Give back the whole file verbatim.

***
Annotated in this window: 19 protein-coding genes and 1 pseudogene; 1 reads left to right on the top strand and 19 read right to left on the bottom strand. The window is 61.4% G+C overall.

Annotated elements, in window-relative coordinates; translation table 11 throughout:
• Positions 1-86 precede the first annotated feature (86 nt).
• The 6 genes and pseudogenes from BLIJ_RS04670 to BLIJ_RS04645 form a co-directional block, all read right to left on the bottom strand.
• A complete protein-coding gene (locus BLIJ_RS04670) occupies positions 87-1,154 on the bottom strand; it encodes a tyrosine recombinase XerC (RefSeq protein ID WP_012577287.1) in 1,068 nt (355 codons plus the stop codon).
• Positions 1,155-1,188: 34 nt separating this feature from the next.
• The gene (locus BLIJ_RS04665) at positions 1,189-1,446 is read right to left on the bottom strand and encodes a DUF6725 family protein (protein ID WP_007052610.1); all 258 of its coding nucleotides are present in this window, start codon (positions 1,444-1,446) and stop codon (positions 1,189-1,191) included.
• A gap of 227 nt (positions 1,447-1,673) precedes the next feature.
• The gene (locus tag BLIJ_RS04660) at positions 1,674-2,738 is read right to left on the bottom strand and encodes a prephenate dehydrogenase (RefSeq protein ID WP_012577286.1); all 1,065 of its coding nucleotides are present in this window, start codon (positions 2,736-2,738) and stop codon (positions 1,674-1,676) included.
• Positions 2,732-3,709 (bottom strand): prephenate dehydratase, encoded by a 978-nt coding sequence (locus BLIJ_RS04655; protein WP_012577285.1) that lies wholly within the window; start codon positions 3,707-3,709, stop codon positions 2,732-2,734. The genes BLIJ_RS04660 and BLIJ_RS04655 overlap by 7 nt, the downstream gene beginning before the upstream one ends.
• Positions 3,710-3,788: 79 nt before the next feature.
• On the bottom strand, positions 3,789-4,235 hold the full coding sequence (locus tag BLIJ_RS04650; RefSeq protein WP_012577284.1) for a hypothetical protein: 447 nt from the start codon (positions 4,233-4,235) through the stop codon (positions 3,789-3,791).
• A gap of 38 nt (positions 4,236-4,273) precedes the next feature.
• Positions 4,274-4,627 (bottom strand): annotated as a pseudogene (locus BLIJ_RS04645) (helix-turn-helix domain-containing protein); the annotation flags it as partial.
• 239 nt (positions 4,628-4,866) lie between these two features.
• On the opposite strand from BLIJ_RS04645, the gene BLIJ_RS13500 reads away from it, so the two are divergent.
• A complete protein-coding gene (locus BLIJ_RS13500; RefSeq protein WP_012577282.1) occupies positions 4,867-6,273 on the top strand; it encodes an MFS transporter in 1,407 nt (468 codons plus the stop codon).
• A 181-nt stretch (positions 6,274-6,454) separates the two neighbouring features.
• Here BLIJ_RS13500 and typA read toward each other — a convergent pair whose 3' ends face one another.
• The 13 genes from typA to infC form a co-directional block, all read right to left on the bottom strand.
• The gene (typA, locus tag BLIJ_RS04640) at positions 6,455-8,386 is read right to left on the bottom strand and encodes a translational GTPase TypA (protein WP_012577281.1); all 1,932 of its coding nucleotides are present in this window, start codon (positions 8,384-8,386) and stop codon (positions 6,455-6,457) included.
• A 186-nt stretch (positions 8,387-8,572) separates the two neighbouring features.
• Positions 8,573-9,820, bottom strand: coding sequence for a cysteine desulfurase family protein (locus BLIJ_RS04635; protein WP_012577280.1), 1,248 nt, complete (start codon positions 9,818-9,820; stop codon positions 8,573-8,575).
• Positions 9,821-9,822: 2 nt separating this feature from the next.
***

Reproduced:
Annotated in this window: 19 protein-coding genes and 1 pseudogene; 1 reads left to right on the top strand and 19 read right to left on the bottom strand. The window is 61.4% G+C overall.

Annotated elements, in window-relative coordinates; translation table 11 throughout:
• Positions 1-86 precede the first annotated feature (86 nt).
• The 6 genes and pseudogenes from BLIJ_RS04670 to BLIJ_RS04645 form a co-directional block, all read right to left on the bottom strand.
• A complete protein-coding gene (locus BLIJ_RS04670) occupies positions 87-1,154 on the bottom strand; it encodes a tyrosine recombinase XerC (RefSeq protein ID WP_012577287.1) in 1,068 nt (355 codons plus the stop codon).
• Positions 1,155-1,188: 34 nt separating this feature from the next.
• The gene (locus BLIJ_RS04665) at positions 1,189-1,446 is read right to left on the bottom strand and encodes a DUF6725 family protein (protein ID WP_007052610.1); all 258 of its coding nucleotides are present in this window, start codon (positions 1,444-1,446) and stop codon (positions 1,189-1,191) included.
• A gap of 227 nt (positions 1,447-1,673) precedes the next feature.
• The gene (locus tag BLIJ_RS04660) at positions 1,674-2,738 is read right to left on the bottom strand and encodes a prephenate dehydrogenase (RefSeq protein ID WP_012577286.1); all 1,065 of its coding nucleotides are present in this window, start codon (positions 2,736-2,738) and stop codon (positions 1,674-1,676) included.
• Positions 2,732-3,709 (bottom strand): prephenate dehydratase, encoded by a 978-nt coding sequence (locus BLIJ_RS04655; protein WP_012577285.1) that lies wholly within the window; start codon positions 3,707-3,709, stop codon positions 2,732-2,734. The genes BLIJ_RS04660 and BLIJ_RS04655 overlap by 7 nt, the downstream gene beginning before the upstream one ends.
• Positions 3,710-3,788: 79 nt before the next feature.
• On the bottom strand, positions 3,789-4,235 hold the full coding sequence (locus tag BLIJ_RS04650; RefSeq protein WP_012577284.1) for a hypothetical protein: 447 nt from the start codon (positions 4,233-4,235) through the stop codon (positions 3,789-3,791).
• A gap of 38 nt (positions 4,236-4,273) precedes the next feature.
• Positions 4,274-4,627 (bottom strand): annotated as a pseudogene (locus BLIJ_RS04645) (helix-turn-helix domain-containing protein); the annotation flags it as partial.
• 239 nt (positions 4,628-4,866) lie between these two features.
• On the opposite strand from BLIJ_RS04645, the gene BLIJ_RS13500 reads away from it, so the two are divergent.
• A complete protein-coding gene (locus BLIJ_RS13500; RefSeq protein WP_012577282.1) occupies positions 4,867-6,273 on the top strand; it encodes an MFS transporter in 1,407 nt (468 codons plus the stop codon).
• A 181-nt stretch (positions 6,274-6,454) separates the two neighbouring features.
• Here BLIJ_RS13500 and typA read toward each other — a convergent pair whose 3' ends face one another.
• The 13 genes from typA to infC form a co-directional block, all read right to left on the bottom strand.
• The gene (typA, locus tag BLIJ_RS04640) at positions 6,455-8,386 is read right to left on the bottom strand and encodes a translational GTPase TypA (protein WP_012577281.1); all 1,932 of its coding nucleotides are present in this window, start codon (positions 8,384-8,386) and stop codon (positions 6,455-6,457) included.
• A 186-nt stretch (positions 8,387-8,572) separates the two neighbouring features.
• Positions 8,573-9,820, bottom strand: coding sequence for a cysteine desulfurase family protein (locus BLIJ_RS04635; protein WP_012577280.1), 1,248 nt, complete (start codon positions 9,818-9,820; stop codon positions 8,573-8,575).
• Positions 9,821-9,822: 2 nt separating this feature from the next.